Wednesday, August 30, 2023

My Crazy Paisley 1830’s Pelerine

 1830’s day dresses were often (mostly actually?) worn with little capes. These were called pelerines. 

They could be made of lace, or white work embroidery, or out of the same fabric as the dress.

This last option seemed to be the preference for cotton day dresses, like the one I made.

1832-35 Cotton Dress. Met Museum 2009.300.948a–c

The Met Museum dress that inspired my 1830’s dress had just such a matching pelerine, but I didn’t love the style of it. I wanted (needed?) a pelerine to go with my dress, but I didn’t want to replicate that one particularly. Instead I started looking at other cotton dresses and pelerines on Pinterest to find one I did want to replicate.

I fell in love with this one (from the Tasha Tudor Collection). I particularly liked the scalloped petal design over the shoulders. It was fun and interesting - and would be quite straightforward for recreate!

I started by drafting a fairly basic pelerine from a diagram in the Workwomen’s Guide.

Then I traced my pattern onto some linen, which I would be lining my pelerine with, and free hand drew the scallops. 

I used a Frixon pen, which could be ironed off later, and tweaked the scallops until I was pleased with them. Then I cut out the lining and used that as my pattern to cut the pelerine out of my orange paisley cotton.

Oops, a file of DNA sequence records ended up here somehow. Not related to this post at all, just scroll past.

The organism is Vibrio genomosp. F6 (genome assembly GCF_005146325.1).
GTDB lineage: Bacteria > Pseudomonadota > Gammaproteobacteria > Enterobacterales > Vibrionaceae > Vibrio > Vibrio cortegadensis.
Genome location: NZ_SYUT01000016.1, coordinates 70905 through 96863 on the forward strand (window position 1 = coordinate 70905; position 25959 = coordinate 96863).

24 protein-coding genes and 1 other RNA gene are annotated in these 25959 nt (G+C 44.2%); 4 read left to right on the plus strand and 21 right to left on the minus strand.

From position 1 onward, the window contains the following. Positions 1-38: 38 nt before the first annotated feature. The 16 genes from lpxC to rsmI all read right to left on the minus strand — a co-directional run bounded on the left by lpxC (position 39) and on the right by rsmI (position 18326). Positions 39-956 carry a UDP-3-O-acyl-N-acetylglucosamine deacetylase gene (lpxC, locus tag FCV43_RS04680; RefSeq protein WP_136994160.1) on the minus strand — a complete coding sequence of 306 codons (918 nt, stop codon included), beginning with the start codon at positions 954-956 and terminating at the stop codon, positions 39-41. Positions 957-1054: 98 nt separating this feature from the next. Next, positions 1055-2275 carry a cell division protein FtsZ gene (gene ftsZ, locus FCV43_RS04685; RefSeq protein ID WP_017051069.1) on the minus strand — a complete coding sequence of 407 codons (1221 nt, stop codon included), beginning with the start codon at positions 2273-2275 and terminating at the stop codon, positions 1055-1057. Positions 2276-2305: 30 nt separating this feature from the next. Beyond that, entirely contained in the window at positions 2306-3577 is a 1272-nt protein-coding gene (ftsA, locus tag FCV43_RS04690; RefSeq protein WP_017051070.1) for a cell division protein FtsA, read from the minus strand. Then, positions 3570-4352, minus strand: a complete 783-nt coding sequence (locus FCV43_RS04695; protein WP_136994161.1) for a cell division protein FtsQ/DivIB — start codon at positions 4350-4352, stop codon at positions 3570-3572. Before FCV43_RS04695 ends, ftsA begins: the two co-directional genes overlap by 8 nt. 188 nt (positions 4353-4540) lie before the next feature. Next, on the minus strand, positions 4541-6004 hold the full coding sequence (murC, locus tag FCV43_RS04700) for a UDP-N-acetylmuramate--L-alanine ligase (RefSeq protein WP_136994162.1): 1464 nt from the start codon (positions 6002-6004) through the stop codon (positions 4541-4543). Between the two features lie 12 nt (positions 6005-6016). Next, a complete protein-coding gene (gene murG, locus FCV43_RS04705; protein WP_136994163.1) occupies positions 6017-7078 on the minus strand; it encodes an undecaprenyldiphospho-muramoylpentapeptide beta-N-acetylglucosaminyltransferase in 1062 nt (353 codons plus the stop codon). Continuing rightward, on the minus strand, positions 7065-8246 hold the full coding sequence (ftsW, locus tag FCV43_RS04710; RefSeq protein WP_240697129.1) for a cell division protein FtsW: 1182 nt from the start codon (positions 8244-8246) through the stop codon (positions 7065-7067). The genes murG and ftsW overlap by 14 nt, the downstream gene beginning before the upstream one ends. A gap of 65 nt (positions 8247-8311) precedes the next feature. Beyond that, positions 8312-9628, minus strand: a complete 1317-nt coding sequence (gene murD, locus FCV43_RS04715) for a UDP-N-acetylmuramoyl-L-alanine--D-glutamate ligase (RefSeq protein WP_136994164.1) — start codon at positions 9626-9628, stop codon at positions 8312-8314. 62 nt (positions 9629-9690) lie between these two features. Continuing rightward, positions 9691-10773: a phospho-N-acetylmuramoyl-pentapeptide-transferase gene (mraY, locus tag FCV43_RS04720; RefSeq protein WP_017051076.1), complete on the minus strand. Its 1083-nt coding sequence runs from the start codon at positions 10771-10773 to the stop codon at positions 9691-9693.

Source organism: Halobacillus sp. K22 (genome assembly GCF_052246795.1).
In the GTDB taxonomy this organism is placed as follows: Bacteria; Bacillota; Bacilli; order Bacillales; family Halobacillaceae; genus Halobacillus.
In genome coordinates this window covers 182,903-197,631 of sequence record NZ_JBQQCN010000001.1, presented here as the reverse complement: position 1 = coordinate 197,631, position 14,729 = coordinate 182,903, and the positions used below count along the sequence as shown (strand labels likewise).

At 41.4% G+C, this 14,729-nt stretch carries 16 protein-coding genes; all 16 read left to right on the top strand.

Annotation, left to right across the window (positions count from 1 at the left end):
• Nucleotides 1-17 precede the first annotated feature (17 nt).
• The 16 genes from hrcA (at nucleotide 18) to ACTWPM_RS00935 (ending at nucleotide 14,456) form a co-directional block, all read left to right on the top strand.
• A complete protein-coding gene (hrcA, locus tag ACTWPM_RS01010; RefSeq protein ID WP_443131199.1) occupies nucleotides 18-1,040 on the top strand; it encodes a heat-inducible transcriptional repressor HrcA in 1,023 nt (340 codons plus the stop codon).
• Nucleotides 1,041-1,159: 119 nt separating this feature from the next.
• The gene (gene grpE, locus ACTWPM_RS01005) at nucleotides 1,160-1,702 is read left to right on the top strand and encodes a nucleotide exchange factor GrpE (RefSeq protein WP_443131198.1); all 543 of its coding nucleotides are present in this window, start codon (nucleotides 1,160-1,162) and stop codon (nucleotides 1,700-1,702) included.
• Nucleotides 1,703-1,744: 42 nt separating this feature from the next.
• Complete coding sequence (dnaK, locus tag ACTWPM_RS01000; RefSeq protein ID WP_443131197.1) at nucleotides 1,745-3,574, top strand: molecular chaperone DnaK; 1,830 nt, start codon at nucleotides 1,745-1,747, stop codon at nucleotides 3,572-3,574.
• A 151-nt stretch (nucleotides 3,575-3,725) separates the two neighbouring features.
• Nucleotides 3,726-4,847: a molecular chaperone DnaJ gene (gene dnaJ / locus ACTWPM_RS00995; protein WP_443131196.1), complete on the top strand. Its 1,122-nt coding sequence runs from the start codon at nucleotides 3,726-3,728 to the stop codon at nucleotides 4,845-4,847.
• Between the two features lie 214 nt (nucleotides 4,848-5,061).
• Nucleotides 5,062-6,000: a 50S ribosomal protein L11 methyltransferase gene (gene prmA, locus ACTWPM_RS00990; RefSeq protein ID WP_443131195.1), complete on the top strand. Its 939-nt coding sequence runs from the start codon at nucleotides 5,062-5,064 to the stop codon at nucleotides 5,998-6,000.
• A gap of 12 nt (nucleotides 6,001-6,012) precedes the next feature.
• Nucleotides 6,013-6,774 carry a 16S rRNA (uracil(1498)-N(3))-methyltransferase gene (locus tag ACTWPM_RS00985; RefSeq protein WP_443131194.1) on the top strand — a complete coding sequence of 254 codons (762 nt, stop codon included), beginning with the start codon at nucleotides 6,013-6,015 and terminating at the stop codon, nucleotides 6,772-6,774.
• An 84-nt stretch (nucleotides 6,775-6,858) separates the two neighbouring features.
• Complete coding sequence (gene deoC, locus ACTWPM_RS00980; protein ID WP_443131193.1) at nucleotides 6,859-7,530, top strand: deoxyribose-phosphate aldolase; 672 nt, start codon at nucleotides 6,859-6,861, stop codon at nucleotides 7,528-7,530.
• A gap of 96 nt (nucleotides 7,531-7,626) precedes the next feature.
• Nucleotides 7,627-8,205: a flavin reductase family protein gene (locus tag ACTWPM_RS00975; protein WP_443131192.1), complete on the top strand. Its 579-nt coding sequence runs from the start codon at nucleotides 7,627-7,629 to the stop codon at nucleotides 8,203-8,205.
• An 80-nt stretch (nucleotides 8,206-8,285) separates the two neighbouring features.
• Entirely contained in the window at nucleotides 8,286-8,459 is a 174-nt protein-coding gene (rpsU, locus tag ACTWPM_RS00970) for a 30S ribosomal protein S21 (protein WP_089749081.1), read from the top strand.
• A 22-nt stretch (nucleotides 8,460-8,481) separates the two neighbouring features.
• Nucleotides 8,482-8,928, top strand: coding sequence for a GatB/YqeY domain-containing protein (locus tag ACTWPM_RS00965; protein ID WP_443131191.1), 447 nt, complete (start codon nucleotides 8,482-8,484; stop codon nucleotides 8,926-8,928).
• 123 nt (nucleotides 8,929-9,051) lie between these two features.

I made a bunch of piping for the edges, and then machine sewed the pelerine, bag lining style. (Sewn right sides together around the edges, then flipped right side out.)

I finished the neckline with a bit of matching bias binding, and added a hook and eye for closure.

And with that it was done - a very quick project, even with drafting the pattern.

It adds just the right touch of authenticity to my dress.

And I love the piped scallops!

What the item is: 1830’s Pelerine

The Challenge: Neck and Shoulders - the pelerine covers the neck and shoulders and is worn over day dresses in the 1830’s

Material: Cotton paisley print, lined with linen

Pattern: The base pattern is from “The Workwoman’s Guide. I altered it to match the shape of an extant early 1830’s pelerine from the Tasha Tudor collection.

Year: 1832-1835

Notions: thread, hook and eye, cotton yarn for piping.

How historically accurate is it? The sewing techniques are mostly modern, it’s primary constructed by machine with just a bit of hand finishing. The shape, closure, linen lining, and printed cotton outer are all pretty good for the era, though the print isn’t absolutely perfect. It would be recognizable in the era for what it is. 50-60%

Hours to complete: 2-3, including patterning.

First worn: My sister’s birthday tea last August!

Total cost: The fabric was $3 a yard, and this took just over half a yard. I believe the linen was $6 a yard. The notions were all stash/ left over from previous projects. So $5-$10


  1. Fun shape! A matching pelerine feels so very 1830s. :)


  2. Beautiful work as always

  3. Absolutely gorgeous. The whole outfit looks so accurate and fitting. I love it!